Additionally, installing screens on every openable window can make a huge difference in the number of flies you see inside your home. Screens guard against intrusion and add an extra layer of protection, acting as an additional barrier against flying bugs.

    As you can tell, closing the doors and windows and having properly fitted screens are two essential steps to keeping flies at bay inside your home. If your screens are damaged, it's probably a good idea to repair or replace them.

    Tip

    When trying to identify flies, start by looking around your windows. Oftentimes, when flies are trapped inside, they will fly toward the window hoping to make their way back outside where they belong. While they often don't make their way back out, they will die trying, leaving intact fly samples along the windowsills. It may seem gross, but these samples will be very helpful for identifying the flies.

    A high quality screen with no holes, placed over a window to prevent flies, mosquitoes and other flying pests from entering the home.

    Kwangmoozaa

  2. Remove Rotting Organic Material

    Flies like bottle flies like stinky, smelly, nasty things. Things like spoiled food waste, rotting yard debris, and, of course, dog poop.

    If you're noticing lots of flies around your home, inside or outside, it will be important to address any sources of rotting materials so they will be less attracted to your property. Flies are known to travel 1-2 miles in search of stinky meals. Don't let your house become a pit stop.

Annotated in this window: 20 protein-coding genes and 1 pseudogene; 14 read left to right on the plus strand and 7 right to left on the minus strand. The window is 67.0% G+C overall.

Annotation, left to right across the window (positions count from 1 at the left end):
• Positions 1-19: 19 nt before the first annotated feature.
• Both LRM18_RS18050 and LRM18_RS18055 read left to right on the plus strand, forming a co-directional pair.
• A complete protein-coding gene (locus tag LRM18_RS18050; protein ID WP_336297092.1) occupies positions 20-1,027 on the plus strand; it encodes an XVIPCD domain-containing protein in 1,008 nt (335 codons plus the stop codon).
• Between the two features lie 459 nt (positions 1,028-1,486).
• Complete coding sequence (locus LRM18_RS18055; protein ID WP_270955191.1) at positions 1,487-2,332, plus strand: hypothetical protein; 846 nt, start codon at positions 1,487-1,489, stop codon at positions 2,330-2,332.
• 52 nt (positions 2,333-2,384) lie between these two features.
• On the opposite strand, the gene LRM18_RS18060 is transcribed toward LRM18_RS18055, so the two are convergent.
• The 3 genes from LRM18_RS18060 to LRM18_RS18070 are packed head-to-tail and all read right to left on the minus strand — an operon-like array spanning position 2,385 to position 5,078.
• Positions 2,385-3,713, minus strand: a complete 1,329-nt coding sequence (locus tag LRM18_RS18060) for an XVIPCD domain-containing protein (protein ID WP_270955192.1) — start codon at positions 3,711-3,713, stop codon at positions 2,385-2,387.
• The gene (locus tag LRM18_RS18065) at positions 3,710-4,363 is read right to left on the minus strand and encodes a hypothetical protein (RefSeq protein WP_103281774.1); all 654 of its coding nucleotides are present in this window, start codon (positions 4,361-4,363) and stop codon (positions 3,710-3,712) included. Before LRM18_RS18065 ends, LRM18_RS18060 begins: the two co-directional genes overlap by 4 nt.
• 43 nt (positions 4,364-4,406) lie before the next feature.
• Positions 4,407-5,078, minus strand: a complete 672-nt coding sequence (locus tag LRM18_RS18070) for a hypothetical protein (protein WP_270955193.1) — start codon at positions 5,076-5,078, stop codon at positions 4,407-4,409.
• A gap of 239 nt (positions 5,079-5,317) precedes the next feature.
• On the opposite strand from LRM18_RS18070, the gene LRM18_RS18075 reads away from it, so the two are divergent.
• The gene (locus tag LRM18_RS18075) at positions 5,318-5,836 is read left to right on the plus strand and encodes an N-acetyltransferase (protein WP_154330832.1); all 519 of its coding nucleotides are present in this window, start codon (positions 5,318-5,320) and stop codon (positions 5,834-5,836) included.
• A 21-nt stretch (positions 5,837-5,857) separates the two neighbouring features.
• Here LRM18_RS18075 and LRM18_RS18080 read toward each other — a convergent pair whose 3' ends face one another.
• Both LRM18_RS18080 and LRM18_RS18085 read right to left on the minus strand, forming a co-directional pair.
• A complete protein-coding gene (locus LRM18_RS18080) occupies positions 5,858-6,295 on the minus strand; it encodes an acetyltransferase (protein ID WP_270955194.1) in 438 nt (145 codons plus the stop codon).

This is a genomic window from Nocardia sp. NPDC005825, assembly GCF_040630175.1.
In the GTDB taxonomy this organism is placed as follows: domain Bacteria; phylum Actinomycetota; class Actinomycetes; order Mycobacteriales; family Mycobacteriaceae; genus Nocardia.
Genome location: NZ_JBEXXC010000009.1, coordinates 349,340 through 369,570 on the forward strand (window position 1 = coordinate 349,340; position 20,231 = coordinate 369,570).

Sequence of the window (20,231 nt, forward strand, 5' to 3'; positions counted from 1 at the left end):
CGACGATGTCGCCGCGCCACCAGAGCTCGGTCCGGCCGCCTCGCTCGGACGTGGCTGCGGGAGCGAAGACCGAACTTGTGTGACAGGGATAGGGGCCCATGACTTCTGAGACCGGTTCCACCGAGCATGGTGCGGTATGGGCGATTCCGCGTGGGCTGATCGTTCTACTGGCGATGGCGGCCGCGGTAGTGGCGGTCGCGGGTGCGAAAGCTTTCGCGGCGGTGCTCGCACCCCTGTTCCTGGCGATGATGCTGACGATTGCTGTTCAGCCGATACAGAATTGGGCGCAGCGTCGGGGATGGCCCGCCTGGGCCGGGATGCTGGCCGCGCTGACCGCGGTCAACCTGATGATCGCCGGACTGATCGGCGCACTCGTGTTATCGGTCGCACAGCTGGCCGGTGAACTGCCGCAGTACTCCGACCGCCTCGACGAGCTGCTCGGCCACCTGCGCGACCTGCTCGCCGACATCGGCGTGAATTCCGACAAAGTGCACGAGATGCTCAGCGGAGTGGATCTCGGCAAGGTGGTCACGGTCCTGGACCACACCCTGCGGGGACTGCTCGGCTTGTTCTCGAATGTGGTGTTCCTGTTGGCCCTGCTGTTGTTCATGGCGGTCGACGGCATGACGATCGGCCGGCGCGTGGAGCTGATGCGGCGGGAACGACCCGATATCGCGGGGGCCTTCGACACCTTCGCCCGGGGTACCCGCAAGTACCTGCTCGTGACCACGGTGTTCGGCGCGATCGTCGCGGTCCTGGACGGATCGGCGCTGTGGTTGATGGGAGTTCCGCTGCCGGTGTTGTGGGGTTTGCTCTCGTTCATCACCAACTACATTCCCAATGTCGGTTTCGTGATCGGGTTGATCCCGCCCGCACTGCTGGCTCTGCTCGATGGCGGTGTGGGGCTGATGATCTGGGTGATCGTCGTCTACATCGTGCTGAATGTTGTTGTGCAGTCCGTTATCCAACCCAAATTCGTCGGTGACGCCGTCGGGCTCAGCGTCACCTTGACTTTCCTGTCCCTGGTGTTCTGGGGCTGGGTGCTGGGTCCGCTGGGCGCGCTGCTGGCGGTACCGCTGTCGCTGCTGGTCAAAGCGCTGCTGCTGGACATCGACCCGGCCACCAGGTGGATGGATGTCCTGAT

Inside, aim to address areas like:

    • Compost bins on the counter: Make sure it seals well so the smell can't get out, and take it out frequently
    • Garbage and recycle storage: Keep them clean and empty them regularly, or they will smell, and flies will come looking for a meal
    • Dirty diaper storage: Like all stinky trash, dirty diaper storage cans should be emptied on a regular basis

    If there are outside sources attracting flies to your property, it's only a matter of time before they make their way inside. Outside, you can:

    • Pick up dog poop: This goes without saying, but certain flies like poop and will hang around in large numbers if there's ample poop in your yard
    • Move your outside trash bins: Ideally, keep your trash and recycle bins away from the house to avoid drawing flies in
    • Enclose your compost: Consider purchasing or building an enclosed compost space that makes fly access more difficult, and if that's not possible, try to keep it as far away from the home as possible
    An outdoor, enclosed compost space with walls constructed from pallets placed on end.

    gynane/iStock/Getty Images Plus

  3. Keep the Air Moving

    Believe it or not, you probably have one (or more) of the most effective fly-repellent tools available, and you don't even know it.